The holy trinity of metal is Metallica, Slayer and Anthrax. Much like prog, this genre pretty much sprang out of nowhere in a clear format. Those three groups simultaneously advanced the musical style in the early 80s, turning up the aggression and speed of hard rock and whipping it into the frenzy known as thrash. But Metallica will forever be the most famous and melodic of the three. Their strongly cynical, macabre worldview and sexless, agoraphobic lyrics provided the blueprints for basically every hard rock subgenre to come, while their highly technical playing style blew away their British contemporaries (Iron Maiden and the like).
Though it’s too monotonous and doomy for its own good, this record remains a solid mission statement for the band: dark portents, psychological and physical suffering, and depression are their clear lyrical influences. The music is fittingly sharp, brutal clattering with blistering solos and the occasional acoustic interlude for pathos. Though fans would dismiss the radio-ready production of their fifth, self-titled album, Metallica was never afraid to show a softer, more unguarded side (represented here by “Fade To Black”).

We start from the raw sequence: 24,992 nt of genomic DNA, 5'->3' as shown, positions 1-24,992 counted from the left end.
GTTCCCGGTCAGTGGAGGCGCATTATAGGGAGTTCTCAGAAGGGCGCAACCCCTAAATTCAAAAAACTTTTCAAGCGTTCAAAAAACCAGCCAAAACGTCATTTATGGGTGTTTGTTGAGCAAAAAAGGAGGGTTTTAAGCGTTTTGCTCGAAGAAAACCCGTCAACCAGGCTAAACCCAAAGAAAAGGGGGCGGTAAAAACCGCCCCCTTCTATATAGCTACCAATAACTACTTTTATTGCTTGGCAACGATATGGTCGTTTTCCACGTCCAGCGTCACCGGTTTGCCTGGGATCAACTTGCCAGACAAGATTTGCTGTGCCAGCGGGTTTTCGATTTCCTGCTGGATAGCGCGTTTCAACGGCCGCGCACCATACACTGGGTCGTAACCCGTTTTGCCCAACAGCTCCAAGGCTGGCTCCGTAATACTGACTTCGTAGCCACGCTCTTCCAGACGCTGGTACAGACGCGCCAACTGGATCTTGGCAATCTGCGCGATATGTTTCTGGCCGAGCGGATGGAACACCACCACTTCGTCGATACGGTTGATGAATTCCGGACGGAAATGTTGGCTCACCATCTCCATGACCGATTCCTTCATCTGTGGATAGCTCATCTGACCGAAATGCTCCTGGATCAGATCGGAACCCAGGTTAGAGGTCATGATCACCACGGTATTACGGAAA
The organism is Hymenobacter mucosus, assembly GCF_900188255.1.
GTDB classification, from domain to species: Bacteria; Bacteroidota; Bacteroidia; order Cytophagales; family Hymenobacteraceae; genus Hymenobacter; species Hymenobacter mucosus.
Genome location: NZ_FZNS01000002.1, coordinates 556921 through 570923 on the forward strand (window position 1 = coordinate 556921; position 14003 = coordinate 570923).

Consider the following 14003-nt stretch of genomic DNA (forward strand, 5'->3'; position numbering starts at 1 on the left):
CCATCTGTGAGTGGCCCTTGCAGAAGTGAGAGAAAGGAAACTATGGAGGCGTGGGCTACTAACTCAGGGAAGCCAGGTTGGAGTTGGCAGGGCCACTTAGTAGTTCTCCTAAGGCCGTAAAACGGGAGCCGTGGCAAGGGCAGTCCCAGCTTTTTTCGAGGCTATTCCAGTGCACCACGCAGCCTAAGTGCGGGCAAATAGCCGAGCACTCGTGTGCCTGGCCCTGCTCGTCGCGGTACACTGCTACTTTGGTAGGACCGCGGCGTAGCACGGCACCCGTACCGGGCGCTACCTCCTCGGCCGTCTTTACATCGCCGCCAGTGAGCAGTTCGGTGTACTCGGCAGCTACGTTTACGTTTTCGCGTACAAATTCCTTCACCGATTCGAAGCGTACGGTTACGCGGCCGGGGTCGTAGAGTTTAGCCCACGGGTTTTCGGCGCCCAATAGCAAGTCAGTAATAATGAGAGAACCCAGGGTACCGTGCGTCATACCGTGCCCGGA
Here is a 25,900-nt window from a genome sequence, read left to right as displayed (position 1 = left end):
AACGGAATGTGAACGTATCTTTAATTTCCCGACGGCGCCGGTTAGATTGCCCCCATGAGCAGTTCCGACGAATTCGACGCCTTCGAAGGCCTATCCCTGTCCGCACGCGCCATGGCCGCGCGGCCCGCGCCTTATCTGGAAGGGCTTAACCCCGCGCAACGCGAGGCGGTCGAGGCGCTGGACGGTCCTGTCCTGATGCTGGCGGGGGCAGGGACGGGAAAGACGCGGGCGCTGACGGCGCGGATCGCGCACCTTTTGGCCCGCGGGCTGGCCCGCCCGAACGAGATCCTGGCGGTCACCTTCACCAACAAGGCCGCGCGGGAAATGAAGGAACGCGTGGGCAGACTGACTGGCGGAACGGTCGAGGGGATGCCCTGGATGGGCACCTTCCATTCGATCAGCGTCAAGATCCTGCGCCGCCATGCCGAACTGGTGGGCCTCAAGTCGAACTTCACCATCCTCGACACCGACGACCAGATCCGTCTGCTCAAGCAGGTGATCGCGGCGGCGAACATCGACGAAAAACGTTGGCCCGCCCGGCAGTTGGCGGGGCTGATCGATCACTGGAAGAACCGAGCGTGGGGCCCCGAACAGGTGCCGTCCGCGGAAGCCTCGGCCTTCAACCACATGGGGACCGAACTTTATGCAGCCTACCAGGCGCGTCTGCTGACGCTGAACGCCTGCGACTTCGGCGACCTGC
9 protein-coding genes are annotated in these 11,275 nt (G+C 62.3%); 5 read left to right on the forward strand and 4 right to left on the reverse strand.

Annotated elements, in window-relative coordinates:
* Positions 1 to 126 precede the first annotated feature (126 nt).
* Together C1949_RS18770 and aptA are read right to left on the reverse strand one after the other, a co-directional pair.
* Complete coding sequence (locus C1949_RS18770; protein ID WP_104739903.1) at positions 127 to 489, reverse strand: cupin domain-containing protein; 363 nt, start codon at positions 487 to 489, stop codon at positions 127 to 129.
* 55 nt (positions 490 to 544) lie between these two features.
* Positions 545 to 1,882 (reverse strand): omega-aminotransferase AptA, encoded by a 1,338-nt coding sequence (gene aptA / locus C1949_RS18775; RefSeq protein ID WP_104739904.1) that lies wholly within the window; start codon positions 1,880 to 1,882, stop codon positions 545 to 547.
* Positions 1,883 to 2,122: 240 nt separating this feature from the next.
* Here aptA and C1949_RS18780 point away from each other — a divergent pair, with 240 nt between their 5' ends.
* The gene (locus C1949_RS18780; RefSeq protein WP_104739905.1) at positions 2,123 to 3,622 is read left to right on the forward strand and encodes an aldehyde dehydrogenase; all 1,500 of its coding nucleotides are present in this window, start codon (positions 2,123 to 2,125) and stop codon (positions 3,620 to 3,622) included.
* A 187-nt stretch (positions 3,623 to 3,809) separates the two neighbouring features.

Despite their clumsily over-the-top negativity and sometimes clownish evil posturing, they could occasionally dabble in more complex conceptualism and psychological penetration. Furthermore, although the genre is typified by James Hetfield’s gruff bellowing, Kirk Hammett’s chugging guitar, and Lars Ulrich’s ostentatious drumming, the band doesn’t get enough credit for creating structurally complex, densely packed tunes. Groups following in their wake would take that aesthetic to comical extremes, but Ride the Lightning is a more or less adequate (and completely rocking) record.
Key track: “Ride the Lightning”
See also: Master Of Puppets – Metallica (1986), Metallica (The Black Album) – Metallica (1991), Death Magnetic – Metallica (2008)